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Old 09-14-2002, 06:49 PM
ratty is offline
Join Date: Nov 2001
Location: SE PA
Posts: 730
I suppose what really seems dated to me is how futuristic technology was portrayed in various movies. Sci-fi from the 50's and 60's always had space ships with fins on them, while in the 70's, it was all about space ships in strange shapes. In the 80's, it seemed like everything electronic or mechaical had to be in the shape of a cube. And let's not forget those super-computers sci-fi movies were always showing, those giant silver filing cabinets with flashing red lights on them. And the HUGE display screens.

I guess what really makes movies and TV shows dated is how big everything seems- look at the cutting edge cellular phones from the late 80's- they weigh about 10 pounds. Cars were huge, hair was huge. Sometime in the early 90's people figured out the wave of the future was to make everything smaller, not bigger. Now in movies you see tiny computers, tiny spy devices. Even old James Bond gadgets seem clunky compared to today. I imagine in twenty years we'll be having this discussion again and everything will still seem to be the wrong size in old movies and TV shows, either too big or small.

Social conventions can be jaw-droppingly dated, as well. Look at the crinoline 'house dresses' in shows like Donna Reed and Leave It To Beaver. It would have been sort of shocking to see women in pants on television then, I suppose. And the seperate beds for married couples! They were all over TV and movies until maybe the late 60's. The crazy thing is, nobody in real life who was married actually had double beds. But I guess seeing even straight, married couples with children in the same bed would have offended some people and been called 'indecent'.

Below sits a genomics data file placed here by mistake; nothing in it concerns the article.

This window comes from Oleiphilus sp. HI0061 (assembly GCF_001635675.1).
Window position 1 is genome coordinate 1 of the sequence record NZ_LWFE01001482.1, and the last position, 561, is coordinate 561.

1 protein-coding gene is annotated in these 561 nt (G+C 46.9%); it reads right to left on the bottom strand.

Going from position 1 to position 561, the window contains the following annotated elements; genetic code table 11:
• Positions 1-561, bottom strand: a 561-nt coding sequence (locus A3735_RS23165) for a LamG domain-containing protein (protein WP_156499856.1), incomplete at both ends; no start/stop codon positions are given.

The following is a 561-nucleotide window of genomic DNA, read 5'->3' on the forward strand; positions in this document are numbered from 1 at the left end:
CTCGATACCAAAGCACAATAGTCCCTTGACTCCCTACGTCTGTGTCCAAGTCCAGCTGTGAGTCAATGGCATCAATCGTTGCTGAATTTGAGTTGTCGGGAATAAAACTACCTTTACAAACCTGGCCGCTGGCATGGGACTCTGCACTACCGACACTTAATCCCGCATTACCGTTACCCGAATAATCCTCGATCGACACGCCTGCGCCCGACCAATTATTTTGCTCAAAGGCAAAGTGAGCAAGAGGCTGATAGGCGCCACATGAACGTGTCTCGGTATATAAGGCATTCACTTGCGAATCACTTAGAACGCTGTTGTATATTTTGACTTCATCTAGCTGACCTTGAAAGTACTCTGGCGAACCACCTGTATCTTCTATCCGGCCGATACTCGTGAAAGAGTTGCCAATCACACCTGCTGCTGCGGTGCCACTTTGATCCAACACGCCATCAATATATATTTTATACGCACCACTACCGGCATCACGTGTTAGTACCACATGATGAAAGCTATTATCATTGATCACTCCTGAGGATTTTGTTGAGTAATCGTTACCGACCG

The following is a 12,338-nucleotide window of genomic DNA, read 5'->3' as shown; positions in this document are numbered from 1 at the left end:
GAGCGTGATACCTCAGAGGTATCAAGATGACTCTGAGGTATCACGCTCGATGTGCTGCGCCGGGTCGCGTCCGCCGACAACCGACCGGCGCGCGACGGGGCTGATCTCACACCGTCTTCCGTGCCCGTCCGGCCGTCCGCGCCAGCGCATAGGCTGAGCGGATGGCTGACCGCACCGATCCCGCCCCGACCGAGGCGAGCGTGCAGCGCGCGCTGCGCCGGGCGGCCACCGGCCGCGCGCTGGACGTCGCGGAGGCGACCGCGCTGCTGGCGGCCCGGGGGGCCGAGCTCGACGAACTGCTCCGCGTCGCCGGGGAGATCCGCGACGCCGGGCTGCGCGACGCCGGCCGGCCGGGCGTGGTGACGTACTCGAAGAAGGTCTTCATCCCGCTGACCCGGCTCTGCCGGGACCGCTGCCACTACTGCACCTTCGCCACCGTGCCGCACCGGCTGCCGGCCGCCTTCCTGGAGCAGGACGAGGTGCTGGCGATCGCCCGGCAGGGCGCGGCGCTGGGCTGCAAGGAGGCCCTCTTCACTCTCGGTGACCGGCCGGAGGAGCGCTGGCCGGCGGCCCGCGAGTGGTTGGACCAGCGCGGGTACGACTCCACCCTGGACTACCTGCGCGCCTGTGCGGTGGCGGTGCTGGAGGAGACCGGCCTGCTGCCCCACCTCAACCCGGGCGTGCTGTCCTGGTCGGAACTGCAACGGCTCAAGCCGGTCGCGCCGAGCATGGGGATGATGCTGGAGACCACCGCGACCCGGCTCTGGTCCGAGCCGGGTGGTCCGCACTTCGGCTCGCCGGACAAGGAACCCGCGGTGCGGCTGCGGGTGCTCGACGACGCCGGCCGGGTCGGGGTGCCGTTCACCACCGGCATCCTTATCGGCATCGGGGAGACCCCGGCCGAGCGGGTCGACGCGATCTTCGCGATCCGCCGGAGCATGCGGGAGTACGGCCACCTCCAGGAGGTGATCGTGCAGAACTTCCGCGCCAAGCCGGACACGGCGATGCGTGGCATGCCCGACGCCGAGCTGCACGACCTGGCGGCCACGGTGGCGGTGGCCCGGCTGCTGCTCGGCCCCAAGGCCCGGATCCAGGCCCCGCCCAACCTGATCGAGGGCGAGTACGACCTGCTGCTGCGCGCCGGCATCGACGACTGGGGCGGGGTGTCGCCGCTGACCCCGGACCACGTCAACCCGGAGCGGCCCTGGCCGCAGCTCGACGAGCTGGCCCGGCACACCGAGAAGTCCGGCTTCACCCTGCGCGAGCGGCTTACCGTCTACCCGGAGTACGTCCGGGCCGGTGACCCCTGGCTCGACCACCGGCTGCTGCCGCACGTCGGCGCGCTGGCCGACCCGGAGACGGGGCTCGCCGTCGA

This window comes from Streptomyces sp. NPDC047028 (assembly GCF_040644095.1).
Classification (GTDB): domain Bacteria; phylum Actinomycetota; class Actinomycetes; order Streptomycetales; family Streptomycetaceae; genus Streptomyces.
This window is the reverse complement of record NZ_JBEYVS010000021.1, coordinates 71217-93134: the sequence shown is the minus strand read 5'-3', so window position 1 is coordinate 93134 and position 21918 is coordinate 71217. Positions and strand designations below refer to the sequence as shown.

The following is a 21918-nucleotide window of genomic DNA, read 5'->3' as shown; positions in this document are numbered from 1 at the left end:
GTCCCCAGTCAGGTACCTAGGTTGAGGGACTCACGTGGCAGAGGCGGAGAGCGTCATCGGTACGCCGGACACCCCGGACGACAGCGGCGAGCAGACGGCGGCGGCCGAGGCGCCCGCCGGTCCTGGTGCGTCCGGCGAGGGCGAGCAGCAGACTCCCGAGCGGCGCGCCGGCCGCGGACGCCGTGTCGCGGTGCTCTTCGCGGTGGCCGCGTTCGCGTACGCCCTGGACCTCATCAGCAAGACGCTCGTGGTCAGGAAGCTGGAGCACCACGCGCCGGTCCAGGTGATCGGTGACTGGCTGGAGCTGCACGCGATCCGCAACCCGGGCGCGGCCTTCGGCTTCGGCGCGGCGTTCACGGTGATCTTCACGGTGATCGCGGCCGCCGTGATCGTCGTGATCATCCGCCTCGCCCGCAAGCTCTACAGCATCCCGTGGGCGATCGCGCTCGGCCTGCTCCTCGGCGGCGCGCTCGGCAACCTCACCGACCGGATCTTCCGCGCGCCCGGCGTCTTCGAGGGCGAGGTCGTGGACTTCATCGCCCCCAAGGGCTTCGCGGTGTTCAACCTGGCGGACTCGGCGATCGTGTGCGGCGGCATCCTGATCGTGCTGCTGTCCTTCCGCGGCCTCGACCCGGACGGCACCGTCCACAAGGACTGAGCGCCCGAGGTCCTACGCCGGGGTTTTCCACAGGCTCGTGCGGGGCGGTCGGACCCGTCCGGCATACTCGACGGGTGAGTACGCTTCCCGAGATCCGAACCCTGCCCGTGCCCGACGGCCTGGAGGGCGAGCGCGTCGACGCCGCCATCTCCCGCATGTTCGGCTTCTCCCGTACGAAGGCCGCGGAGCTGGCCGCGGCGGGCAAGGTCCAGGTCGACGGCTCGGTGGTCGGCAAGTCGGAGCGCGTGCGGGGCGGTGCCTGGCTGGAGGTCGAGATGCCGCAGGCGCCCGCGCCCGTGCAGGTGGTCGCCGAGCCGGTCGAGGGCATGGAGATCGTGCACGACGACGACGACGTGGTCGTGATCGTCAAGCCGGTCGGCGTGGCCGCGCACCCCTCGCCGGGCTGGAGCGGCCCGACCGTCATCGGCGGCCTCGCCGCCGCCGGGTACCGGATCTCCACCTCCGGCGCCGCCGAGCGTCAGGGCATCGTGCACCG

And the racist stereotypes! Holy shit! They were not only completely acceptable, they were believed! The madness! Things that many people would find utterly offensive today were displayed openly and without any reservation. Remember Three's Company? The whole premise of the show was John Ritter pretending to be gay so he could stay in the apartment with two women. And this was hilarious. Because being gay was so weird for mainstream America. It was so unheard of in mainstream circles that the show didn't even know how to stereotype gay people. (Which may actually have been a good thing.)

It seems like TV and movies made a complete reversal somewhere in the early 90's- sex, violence, and profanity became acceptable, but any sort of racial/religious/gender-based/sexual-orientation-based/ethnic stereotyping or mocking were completely unallowed. (Well, basically unallowed. I don't watch much TV anymore, but I'm sure there are stil offensive shows of this ilk out there somewhere.) It kind of boggles the mind. I wonder what will seem dated in five, ten, and twenty years?